Hellcat has become synonymous with power. The Redeye is a more powerful and possessed Hellcat.
The Dodge Challenger is fast approaching its twelfth model year with minimal changes and yet, it still commands attention. FCA’s plan to multiply the number of special versions on this platform has been nothing short of absolute genius. In the history of the automobile, I think only the Porsche 911 has held such an incredible number of iterations.
What’s perhaps most clever about how FCA has proceeded is that it squeezes intermediate models between its flagship designations. The Challenger SRT Hellcat Redeye is one such example as it sits between the already legendary Demon and the massively popular Hellcat.
As an in between-er, should it be on your radar? Why not save a few dollars and get the “regular” Hellcat or shell out big and find a gently (LOL) used Demon? Or what about cutting expenses nearly in half and opting for a Scat Pack 392?
Let’s check the Redeye out.
Why you should buy a 2019 Dodge Challenger SRT Hellcat Redeye:
The 2019 SRT Hellcat Redeye sits at the top of the Challenger’s 2019 lineup. With a $94,195 starting price tag, exclusivity is almost assured.
The 797-horsepower High-Output supercharged 6.2-litre V8 is insanely powerful. Very few cars can keep up either physically or aurally.
Despite the massive power, the SRT Hellcat Redeye is surprisingly easy to drive at low speeds – it can be daily-driven without compromise. The ride is quite civilized.
Even if the Challenger is ancient, it still looks spectacular. As tested, draped in Plum-Crazy and with a matte-black hood, it’s just as appealing as ever.
The cabin is as user-friendly as always. Uconnect 4C continues to be an excellent infotainment system.
Cold starts. Every morning. The rumble is intoxicating. Seriously, the Redeye really sounds as though it is roaring to life.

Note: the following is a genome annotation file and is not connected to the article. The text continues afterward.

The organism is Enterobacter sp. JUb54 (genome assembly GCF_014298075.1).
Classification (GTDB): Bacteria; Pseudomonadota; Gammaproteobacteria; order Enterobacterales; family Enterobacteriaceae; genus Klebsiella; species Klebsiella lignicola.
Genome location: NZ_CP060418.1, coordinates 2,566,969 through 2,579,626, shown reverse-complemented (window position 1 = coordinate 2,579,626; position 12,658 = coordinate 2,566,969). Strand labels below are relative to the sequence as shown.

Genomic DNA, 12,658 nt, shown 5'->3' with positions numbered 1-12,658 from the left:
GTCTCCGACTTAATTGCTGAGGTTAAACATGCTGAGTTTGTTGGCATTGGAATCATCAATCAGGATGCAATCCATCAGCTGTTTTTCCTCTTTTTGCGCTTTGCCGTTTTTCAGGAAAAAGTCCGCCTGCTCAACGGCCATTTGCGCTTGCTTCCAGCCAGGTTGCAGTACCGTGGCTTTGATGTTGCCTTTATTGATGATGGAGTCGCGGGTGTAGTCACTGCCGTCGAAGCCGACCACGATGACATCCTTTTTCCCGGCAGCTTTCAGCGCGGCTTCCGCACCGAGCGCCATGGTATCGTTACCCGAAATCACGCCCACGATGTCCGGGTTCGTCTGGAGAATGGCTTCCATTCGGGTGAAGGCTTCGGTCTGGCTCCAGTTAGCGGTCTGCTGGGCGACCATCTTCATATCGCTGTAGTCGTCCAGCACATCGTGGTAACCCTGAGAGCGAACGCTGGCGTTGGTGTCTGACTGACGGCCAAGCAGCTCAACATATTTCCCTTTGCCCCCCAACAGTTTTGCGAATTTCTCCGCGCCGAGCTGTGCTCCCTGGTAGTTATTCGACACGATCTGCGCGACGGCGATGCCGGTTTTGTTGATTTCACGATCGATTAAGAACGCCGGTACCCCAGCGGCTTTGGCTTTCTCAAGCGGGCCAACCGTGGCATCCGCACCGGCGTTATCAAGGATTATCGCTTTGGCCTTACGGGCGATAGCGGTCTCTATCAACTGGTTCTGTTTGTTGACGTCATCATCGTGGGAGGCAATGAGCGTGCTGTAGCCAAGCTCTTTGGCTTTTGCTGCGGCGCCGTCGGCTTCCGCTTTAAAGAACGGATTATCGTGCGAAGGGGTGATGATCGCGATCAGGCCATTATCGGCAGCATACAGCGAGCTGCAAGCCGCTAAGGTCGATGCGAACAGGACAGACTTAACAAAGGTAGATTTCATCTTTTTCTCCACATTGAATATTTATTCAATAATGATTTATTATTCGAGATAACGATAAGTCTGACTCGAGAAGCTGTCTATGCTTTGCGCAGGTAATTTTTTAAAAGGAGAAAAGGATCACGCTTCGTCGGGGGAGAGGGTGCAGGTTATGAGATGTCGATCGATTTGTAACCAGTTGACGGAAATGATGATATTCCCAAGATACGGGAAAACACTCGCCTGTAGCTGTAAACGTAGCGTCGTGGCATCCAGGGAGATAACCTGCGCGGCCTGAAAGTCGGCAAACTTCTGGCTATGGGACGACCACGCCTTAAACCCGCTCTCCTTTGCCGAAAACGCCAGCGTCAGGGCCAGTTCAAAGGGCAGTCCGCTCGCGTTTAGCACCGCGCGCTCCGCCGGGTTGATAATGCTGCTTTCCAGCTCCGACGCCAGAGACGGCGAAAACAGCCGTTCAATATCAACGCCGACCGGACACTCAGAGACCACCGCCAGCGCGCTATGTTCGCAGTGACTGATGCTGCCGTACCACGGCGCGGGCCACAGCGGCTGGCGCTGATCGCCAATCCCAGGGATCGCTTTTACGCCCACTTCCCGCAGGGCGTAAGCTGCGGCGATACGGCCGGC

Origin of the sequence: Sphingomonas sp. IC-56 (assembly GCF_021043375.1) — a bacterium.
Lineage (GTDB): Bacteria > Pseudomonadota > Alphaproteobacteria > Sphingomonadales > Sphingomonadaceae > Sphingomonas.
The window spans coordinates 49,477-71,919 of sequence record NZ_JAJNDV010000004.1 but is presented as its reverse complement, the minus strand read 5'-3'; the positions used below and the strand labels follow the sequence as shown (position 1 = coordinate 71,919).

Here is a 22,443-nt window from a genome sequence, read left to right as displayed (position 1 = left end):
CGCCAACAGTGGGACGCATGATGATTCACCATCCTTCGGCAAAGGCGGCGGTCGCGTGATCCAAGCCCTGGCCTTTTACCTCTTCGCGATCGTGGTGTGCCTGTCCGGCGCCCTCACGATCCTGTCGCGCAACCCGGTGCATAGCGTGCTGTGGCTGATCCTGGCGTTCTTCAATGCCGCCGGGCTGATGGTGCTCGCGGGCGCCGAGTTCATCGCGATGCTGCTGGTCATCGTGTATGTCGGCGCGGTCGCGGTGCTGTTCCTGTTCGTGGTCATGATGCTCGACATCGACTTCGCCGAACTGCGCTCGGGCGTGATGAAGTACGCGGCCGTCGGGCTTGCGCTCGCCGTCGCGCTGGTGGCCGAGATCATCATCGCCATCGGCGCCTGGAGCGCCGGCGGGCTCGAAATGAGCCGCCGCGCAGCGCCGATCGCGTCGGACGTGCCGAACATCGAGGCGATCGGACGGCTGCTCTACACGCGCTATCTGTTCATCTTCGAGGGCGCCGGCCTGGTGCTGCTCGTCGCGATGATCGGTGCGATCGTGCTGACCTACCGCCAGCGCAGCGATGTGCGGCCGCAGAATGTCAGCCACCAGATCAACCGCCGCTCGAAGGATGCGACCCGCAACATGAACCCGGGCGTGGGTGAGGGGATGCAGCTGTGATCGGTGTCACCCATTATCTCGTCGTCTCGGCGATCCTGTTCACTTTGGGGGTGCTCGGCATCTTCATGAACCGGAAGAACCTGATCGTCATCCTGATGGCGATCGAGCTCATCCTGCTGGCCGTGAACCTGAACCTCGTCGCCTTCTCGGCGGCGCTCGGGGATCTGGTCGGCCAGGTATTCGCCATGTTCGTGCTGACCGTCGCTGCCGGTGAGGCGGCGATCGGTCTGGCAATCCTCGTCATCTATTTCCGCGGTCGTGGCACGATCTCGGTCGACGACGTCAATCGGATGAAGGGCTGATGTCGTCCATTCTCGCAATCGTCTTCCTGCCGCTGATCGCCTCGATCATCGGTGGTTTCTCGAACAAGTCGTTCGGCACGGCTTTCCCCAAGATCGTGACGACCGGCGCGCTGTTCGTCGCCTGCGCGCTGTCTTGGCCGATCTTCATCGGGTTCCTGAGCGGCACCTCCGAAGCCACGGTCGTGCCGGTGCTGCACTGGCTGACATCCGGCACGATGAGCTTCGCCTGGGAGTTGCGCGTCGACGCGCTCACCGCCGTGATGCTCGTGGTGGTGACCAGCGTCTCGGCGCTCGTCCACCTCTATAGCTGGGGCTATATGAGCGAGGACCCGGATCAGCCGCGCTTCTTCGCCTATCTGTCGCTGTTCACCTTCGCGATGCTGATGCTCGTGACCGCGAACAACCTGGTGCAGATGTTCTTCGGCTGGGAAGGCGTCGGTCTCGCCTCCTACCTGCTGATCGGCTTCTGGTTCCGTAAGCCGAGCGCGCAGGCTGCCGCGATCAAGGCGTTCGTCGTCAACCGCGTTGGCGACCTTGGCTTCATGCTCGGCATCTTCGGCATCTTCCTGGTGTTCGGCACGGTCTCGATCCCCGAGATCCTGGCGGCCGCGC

The Challenger SRT Hellcat Redeye actually handles even if it feels like it weighs as much as three RAM 1500s.
Why you should not buy a 2019 Dodge Challenger SRT Hellcat Redeye:
Although the Challenger SRT Hellcat Redeye will be exclusive, the fact that there are so many pampered and babied Challengers will not allow it to appreciate in value for a long while.
The Redeye is not available with a manual transmission whereas the base Hellcat is.
About the Hellcat, for just shy of $80,000 with the Tremec 6-speed, it is $15,000 less expensive than the Redeye and is, in my opinion, 95% of the latter. The widebody kit is a nice touch on the Redeye but the SRT Barracuda rear spoiler, as an $875 option, almost makes up for no widebody. (and is included in the sub-$80k price.)
Do you like supercharger whine? Honestly, the V8’s sound is so deep and delicious that the charger’s whistle overpowers and ruins the moment. This is why I’d get a Scat Pack 392 with widebody and Tremec for less than $62,500.
Do you like to serve time? The HO Hellcat’s power is addictive. It will get to you as will the local constabulary. It’s only a matter of time.
We love the Dodge Challenger. Always have and always will. The greatest misconception with the “modern” Challenger is that it will gain value like the original did – it will not. The Demon has a chance given its limited run but that’s about it.
Despite its popularity, the Challenger feels more special than the Ford Mustang and the Chevy Camaro even though both are far more advanced automobiles. With the exception of the Ford Mustang Bullitt, I’d almost always select a Challenger over the other two pony cars. The Big Mopar Coupe draws me in for reasons only my heart can explain. I’d not get a Hellcat though.
If you want a Dodge Challenger, don’t challenge yourself to find out why, just go with it. The Mustang and Camaro are very different cars and are designed to meet different needs.